# Modification of Euler's Totient Function

Problem

If $\phi_2(n)$ is the number of integers $a \in \{0, \dots, n-1\}$ such that $\gcd(a,n) = \gcd(a+1,n)=1$, I want to show that if $n = p_1^{e_1} \cdots p_r^{e_r}$ is the prime factorization of $n$, then $\phi_2(n) = n \prod_{i=1}^r(1-2/p_i)$.

Thoughts

I am not sure where to start with this, but looking at how Euler's totient function works would it be reasonable to start by taking $n = p^{e}$ so $n$ is just composed of a single prime raised to a power? In which case, I believe I would be showing that $\phi_2(p^e) = p^{e-1}(p-2)$.

This makes sense to me in the case that $e=1$ as given any prime $p$, every number in the set $\{0,\dots,p-1\}$ is relatively prime to $p$ but $0$ and so we would be excluding $2$ values from the $\phi_2(p)$, $\gcd(0,p) \neq \gcd(1,p)=1$ and $\gcd(p-1,p) = \gcd(p \equiv 0,p)=1$.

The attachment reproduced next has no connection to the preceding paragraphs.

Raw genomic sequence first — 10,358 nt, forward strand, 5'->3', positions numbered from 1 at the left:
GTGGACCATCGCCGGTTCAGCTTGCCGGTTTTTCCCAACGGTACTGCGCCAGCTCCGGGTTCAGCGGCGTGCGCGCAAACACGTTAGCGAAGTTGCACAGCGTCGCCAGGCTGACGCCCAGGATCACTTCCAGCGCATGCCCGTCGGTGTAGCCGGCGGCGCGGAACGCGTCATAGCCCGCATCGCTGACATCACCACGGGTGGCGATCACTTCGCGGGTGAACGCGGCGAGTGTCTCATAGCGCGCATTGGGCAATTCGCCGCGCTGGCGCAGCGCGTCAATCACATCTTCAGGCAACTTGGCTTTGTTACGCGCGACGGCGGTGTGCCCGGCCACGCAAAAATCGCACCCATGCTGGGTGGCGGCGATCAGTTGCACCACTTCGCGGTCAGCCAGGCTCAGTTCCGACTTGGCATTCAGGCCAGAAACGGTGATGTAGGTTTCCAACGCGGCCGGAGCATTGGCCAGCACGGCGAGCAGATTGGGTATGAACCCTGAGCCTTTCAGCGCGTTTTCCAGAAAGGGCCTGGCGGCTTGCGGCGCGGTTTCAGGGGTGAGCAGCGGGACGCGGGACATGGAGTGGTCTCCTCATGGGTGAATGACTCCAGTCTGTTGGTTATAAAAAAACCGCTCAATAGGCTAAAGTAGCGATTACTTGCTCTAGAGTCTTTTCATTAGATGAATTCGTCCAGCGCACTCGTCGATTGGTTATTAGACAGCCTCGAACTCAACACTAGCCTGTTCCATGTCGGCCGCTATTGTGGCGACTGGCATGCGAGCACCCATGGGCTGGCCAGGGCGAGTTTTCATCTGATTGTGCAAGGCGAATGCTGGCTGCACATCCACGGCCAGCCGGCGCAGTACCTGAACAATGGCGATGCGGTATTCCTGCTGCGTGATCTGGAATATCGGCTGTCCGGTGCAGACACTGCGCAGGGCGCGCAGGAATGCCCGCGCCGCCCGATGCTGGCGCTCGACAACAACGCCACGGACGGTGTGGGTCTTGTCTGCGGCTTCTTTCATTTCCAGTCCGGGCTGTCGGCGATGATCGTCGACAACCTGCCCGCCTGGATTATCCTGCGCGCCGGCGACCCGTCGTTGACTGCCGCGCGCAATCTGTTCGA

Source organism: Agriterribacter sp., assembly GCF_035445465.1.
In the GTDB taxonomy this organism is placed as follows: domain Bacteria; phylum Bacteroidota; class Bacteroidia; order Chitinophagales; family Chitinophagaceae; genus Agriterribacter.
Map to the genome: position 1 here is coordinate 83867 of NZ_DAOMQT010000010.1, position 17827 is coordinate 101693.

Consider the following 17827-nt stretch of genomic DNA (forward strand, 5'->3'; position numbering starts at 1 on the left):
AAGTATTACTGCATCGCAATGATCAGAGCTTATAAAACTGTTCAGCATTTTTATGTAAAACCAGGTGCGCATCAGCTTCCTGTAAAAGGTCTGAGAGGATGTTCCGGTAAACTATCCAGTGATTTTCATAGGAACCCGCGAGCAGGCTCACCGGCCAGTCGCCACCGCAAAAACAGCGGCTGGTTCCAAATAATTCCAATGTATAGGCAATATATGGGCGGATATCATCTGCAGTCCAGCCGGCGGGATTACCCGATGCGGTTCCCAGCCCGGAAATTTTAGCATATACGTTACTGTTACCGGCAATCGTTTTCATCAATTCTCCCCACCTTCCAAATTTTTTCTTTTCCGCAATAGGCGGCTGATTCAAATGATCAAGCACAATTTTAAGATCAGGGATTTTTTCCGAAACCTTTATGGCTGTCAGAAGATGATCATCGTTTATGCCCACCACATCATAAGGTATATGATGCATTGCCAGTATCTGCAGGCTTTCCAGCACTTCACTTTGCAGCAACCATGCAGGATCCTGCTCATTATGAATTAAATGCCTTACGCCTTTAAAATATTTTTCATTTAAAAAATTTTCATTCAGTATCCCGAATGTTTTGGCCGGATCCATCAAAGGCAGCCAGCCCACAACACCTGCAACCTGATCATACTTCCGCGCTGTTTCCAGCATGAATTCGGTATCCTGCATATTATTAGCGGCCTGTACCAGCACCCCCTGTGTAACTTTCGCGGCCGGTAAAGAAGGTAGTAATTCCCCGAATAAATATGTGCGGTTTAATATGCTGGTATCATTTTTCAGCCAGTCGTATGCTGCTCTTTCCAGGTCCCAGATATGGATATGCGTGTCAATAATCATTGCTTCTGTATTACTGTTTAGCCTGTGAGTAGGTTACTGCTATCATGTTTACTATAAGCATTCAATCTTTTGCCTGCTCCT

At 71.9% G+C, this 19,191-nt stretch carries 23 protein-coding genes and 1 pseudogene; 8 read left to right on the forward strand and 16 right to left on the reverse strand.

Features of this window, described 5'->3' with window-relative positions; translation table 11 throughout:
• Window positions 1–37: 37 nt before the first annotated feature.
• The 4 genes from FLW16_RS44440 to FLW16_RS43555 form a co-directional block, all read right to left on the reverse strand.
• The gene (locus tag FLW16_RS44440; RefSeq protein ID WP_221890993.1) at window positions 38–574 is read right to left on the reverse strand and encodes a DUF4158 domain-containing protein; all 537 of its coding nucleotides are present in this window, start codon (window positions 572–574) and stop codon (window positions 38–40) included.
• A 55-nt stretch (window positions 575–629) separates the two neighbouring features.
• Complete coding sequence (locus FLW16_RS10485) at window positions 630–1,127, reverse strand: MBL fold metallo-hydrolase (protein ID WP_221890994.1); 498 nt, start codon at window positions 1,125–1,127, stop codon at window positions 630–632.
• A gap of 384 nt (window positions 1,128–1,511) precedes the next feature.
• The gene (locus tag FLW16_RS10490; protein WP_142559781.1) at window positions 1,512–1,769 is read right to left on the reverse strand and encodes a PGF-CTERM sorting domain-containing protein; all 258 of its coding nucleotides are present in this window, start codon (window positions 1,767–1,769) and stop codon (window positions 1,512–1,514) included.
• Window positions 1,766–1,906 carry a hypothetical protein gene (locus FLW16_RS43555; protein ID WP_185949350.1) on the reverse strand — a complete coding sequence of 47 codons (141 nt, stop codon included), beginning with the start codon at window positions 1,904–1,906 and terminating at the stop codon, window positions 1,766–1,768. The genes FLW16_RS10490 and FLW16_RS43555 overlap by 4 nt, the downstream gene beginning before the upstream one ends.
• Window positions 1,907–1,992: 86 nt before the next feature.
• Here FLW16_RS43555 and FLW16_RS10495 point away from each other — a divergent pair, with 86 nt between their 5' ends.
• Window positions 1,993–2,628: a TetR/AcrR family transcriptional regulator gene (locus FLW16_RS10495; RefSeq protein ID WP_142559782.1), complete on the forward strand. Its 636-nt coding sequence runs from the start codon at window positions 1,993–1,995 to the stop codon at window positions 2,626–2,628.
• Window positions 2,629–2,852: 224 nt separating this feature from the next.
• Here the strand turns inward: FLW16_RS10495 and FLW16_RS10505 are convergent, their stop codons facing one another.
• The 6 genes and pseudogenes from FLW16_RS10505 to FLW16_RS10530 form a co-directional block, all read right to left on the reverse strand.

So for $p_e$, the $\phi_2(p^e)$ would count these $p-2$ instances where $\gcd(a,n) = \gcd(a+1,n)=1$ is true from $0,\dots p$ then from $p,\dots,p^2$ and so on giving $p^{e-1}$ counts of $\phi(p)$.

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That's a good start. The next step would then be multiplicativity. –  Daniel Fischer Aug 19 '13 at 17:48

As a comment pointed out, note that your formula is multiplicative for products of different prime powers: I.e. if $n$ is a product of primes $p_1^{e_1} \cdots p_k^{e_k}$ and $m$ is a product of primes $q_1^{f_1} \cdots q_l^{f_l}$, and if all the $p_i$ and $q_j$ are all different, then you can check that your formula satisfies $\phi_2(mn) = \phi_2(m) \phi_2(n)$. Sometimes when this is the case, the best thing to do is to actually prove that the multiplicative relationship holds for any such $m,n$, because then the fact you proved the formula for prime powers automatically means the product holds for all numbers.

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Let $p$ be a prime that divides $n$, then the probability that, for $a$ randomly chosen out of $\{0,\dots,n-1\}$, both $a$ and $a+1$ are coprime to $p$ is just $1-\frac2p$.
By probabilistic reasoning, the probability that $a$ is coprime to all primes dividing $n$ is the product of these probabilities.